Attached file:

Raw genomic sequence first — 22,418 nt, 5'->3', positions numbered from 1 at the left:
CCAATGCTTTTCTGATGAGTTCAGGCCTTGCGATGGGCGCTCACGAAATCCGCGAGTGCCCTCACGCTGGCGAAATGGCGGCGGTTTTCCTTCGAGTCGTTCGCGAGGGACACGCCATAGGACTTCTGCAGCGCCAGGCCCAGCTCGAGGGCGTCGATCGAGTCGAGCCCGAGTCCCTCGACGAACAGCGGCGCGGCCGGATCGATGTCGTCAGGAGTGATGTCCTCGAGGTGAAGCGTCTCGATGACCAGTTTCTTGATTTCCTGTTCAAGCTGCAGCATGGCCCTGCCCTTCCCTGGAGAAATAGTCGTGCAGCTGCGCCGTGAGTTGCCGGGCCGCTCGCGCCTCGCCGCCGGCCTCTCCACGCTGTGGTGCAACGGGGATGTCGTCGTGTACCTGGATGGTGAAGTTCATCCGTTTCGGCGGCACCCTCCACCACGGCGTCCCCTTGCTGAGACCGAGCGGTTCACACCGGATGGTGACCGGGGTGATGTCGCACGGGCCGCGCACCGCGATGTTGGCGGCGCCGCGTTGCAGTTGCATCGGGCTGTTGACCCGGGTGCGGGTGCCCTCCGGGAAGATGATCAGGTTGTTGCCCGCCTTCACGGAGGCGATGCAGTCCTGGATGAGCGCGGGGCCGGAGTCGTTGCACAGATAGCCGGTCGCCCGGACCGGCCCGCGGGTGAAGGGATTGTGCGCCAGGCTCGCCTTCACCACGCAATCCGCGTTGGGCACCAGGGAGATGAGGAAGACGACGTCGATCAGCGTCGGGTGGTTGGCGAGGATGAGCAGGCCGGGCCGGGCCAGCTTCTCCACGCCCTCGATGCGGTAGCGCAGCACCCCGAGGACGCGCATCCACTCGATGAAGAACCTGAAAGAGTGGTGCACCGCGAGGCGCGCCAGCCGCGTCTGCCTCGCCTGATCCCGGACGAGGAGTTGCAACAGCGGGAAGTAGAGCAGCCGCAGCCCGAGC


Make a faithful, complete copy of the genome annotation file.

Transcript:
Raw genomic sequence first — 22,418 nt, 5'->3', positions numbered from 1 at the left:
CCAATGCTTTTCTGATGAGTTCAGGCCTTGCGATGGGCGCTCACGAAATCCGCGAGTGCCCTCACGCTGGCGAAATGGCGGCGGTTTTCCTTCGAGTCGTTCGCGAGGGACACGCCATAGGACTTCTGCAGCGCCAGGCCCAGCTCGAGGGCGTCGATCGAGTCGAGCCCGAGTCCCTCGACGAACAGCGGCGCGGCCGGATCGATGTCGTCAGGAGTGATGTCCTCGAGGTGAAGCGTCTCGATGACCAGTTTCTTGATTTCCTGTTCAAGCTGCAGCATGGCCCTGCCCTTCCCTGGAGAAATAGTCGTGCAGCTGCGCCGTGAGTTGCCGGGCCGCTCGCGCCTCGCCGCCGGCCTCTCCACGCTGTGGTGCAACGGGGATGTCGTCGTGTACCTGGATGGTGAAGTTCATCCGTTTCGGCGGCACCCTCCACCACGGCGTCCCCTTGCTGAGACCGAGCGGTTCACACCGGATGGTGACCGGGGTGATGTCGCACGGGCCGCGCACCGCGATGTTGGCGGCGCCGCGTTGCAGTTGCATCGGGCTGTTGACCCGGGTGCGGGTGCCCTCCGGGAAGATGATCAGGTTGTTGCCCGCCTTCACGGAGGCGATGCAGTCCTGGATGAGCGCGGGGCCGGAGTCGTTGCACAGATAGCCGGTCGCCCGGACCGGCCCGCGGGTGAAGGGATTGTGCGCCAGGCTCGCCTTCACCACGCAATCCGCGTTGGGCACCAGGGAGATGAGGAAGACGACGTCGATCAGCGTCGGGTGGTTGGCGAGGATGAGCAGGCCGGGCCGGGCCAGCTTCTCCACGCCCTCGATGCGGTAGCGCAGCACCCCGAGGACGCGCATCCACTCGATGAAGAACCTGAAAGAGTGGTGCACCGCGAGGCGCGCCAGCCGCGTCTGCCTCGCCTGATCCCGGACGAGGAGTTGCAACAGCGGGAAGTAGAGCAGCCGCAGCCCGAGC